The union, which represents workers in chicken processing plants in six states, sued the U.S. Department of Agriculture on Tuesday. Their policies to enable companies to slaughter birds faster endanger workers and make protection against the spread of the corona virus more difficult.
The United Food and Commercial Workers International Union and local unions, which represent 10 factories in Alabama, Arkansas, Indiana, Kentucky, Mississippi, and Missouri, have partnered with the nonprofit consumer protection group Public Citizen to bring the lawsuit to a federal court in Washington, DC, to submit.
The USDA first allowed the line to be exempted from speed in 2018 after the National Chicken Council, a poultry industry trading group, petitioned for an increase in speed.
The lawsuit alleges that the exemptions violate the Administrative Procedures Act because the USDA has not made a public announcement or statement and should be removed.
The unions claim that workers are at risk from faster line speeds and are further at risk during the coronavirus pandemic, as higher speeds make it fairly impossible to adequately distance workers.
"America's poultry workers have been at the forefront of this pandemic from day one, putting themselves at risk to ensure that our families have the food we need in this crisis," said Marc Perrone, president of UFCW International. "As COVID-19 continues to infect thousands of meat packaging workers, it is astonishing that USDA continues to endanger these workers by allowing poultry companies to increase line speeds to dangerous new levels that increase the risk of injury and make social distancing almost impossible."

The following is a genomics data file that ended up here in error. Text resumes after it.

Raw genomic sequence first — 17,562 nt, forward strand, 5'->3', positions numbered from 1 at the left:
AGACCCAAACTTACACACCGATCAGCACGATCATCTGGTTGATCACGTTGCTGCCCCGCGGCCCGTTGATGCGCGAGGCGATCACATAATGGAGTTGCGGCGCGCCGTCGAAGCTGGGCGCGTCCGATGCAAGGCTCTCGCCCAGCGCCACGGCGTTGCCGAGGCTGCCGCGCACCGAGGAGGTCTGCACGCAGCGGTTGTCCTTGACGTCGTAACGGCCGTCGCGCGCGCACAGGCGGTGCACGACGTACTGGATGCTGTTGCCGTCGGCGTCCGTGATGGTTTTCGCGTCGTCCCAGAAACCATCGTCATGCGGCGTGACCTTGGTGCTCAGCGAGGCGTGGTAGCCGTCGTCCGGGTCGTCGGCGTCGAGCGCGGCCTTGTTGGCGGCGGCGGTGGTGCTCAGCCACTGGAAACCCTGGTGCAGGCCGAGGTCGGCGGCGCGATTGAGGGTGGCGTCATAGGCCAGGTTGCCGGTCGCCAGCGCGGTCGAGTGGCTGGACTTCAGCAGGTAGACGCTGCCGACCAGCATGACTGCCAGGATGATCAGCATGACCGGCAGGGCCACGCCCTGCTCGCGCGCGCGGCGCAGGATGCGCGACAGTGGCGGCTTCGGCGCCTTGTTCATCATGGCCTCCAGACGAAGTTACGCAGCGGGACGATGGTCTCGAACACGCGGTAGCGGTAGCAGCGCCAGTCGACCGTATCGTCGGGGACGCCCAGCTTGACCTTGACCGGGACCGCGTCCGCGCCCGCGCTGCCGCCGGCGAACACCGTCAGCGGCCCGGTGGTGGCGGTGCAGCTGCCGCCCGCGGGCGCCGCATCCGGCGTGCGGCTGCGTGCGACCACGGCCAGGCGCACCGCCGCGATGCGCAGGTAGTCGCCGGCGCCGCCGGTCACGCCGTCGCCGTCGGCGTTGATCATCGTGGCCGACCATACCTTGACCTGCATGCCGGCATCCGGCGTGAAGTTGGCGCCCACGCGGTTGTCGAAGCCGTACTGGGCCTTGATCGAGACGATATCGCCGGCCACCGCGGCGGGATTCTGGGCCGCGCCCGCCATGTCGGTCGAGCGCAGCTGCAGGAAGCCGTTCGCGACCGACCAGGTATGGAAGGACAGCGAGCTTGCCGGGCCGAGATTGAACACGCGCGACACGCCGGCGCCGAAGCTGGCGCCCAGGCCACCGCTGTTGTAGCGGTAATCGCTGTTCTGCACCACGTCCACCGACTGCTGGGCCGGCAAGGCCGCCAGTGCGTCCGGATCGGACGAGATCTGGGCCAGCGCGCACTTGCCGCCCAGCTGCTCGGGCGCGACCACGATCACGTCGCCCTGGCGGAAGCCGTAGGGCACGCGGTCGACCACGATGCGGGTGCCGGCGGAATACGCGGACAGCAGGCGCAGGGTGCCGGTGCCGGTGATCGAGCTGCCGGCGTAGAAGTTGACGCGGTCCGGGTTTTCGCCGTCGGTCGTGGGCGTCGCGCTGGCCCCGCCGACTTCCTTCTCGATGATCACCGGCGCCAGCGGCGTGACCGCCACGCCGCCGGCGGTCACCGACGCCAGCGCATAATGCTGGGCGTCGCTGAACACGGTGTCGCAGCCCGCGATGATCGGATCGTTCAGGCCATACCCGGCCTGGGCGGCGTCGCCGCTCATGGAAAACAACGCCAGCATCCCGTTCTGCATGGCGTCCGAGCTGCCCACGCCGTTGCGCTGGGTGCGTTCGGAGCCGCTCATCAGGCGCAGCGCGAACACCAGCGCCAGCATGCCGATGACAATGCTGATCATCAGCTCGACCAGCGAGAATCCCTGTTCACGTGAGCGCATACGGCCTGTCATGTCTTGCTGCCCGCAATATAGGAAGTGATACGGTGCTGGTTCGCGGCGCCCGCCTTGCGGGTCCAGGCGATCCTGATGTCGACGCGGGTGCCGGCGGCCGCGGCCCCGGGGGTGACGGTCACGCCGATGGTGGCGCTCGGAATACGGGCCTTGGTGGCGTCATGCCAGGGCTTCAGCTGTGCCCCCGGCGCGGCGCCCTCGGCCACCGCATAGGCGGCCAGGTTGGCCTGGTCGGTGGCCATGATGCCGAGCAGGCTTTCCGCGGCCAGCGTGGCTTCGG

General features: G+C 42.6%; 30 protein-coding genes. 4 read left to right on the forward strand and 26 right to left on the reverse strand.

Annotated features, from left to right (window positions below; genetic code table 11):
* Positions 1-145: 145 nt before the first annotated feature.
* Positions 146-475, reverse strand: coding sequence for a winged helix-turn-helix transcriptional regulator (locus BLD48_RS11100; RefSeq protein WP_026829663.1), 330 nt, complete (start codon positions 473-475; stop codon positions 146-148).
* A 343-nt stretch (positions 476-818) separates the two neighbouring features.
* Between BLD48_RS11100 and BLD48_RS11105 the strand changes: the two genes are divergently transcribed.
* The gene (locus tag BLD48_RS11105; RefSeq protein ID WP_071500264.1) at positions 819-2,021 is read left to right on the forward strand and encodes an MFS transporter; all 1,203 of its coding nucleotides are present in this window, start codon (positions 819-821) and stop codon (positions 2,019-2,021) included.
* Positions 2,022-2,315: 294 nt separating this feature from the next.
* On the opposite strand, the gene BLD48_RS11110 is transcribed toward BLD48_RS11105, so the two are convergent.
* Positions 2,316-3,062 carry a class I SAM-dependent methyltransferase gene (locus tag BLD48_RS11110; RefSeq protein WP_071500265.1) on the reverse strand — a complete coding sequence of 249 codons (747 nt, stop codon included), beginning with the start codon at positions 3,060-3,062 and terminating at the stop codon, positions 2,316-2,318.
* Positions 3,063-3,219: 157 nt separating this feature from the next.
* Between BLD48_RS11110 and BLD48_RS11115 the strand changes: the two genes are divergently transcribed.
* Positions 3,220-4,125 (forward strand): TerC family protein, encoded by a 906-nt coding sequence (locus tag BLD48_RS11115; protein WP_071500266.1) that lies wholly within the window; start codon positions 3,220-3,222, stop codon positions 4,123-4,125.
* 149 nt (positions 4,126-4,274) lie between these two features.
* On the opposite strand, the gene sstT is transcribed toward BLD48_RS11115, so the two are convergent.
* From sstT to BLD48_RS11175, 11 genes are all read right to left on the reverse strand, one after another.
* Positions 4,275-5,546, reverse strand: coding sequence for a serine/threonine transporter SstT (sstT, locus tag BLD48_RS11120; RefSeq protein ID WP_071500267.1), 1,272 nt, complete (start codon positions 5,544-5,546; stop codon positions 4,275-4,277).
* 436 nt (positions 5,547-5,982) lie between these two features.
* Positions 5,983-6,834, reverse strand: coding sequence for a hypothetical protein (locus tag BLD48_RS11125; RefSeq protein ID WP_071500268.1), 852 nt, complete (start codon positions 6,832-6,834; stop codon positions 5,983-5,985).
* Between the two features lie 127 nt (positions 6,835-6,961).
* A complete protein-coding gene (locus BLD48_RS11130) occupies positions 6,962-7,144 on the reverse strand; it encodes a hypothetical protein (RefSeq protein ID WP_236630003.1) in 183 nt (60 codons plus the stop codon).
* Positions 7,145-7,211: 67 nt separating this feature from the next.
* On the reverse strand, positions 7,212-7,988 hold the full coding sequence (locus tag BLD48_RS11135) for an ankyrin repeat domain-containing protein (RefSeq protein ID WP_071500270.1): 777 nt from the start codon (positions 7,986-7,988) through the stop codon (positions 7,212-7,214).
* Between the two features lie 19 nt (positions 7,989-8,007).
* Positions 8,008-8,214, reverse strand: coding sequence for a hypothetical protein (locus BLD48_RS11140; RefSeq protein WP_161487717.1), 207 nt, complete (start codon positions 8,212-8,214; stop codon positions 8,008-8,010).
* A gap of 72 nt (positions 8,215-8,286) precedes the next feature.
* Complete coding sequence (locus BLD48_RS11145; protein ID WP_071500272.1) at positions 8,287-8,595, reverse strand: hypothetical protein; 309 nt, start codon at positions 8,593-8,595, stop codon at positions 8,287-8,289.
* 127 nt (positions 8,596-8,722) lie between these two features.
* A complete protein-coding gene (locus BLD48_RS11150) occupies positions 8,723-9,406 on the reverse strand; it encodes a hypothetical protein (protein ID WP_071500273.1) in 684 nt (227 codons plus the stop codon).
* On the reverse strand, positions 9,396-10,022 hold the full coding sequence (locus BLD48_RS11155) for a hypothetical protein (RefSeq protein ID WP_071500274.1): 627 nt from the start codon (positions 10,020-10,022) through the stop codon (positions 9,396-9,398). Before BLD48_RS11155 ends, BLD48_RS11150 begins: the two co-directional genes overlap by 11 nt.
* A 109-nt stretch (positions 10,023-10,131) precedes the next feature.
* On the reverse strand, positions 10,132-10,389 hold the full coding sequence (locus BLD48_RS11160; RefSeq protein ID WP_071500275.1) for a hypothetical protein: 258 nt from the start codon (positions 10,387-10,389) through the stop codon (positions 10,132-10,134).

The lawsuit alleges that the USDA allowed 53 out of 124 chicken processing plants to process up to 175 birds per minute instead of limiting production to 140 birds, as laid down in the regulations passed in 2014.
A spokeswoman for the USDA Food Safety and Inspection Service said the agency did not comment on pending litigation.
Representatives of the meat processing companies Tyson and Wayne Farms mentioned in the lawsuit did not immediately respond to comments.
National Chicken Council spokesman Tom Super said the safety of line speeds of up to 175 birds per minute has been under investigation for 25 years since the first pilot projects started under the Clinton administration.
"The modernized system has been studied, discussed, enforced in legal proceedings and has been extensively reviewed for more than two decades to ensure its effectiveness in further modernizing chicken inspection while improving food safety and protecting workers," he said.
The local unions that join the lawsuit represent workers in chicken processing plants that have received an exemption to speed up processing. The unions said in court documents that an average of eight workers per year died in poultry processing plants at work between 2013 and 2017, and workers often suffer sprains, cuts, and bruises. They claim that research and work experience show that the speed of work is a key factor in the high injury rates of poultry workers.
Super said the injury rate in poultry processing has dropped in recent years. The latest data from the Bureau of Labor Statistics of the Ministry of Labor shows that the reportable disease and injury rate in poultry processing was 3.5 cases per 100 full-time employees per year in 2018, after 3.8 in 2017.
The lawsuit asks the court to determine that the waiver program was adopted without the due process, and to declare the waiver program arbitrary, capricious, and unlawful. Allocation costs and costs, including reasonable attorney and expert fees.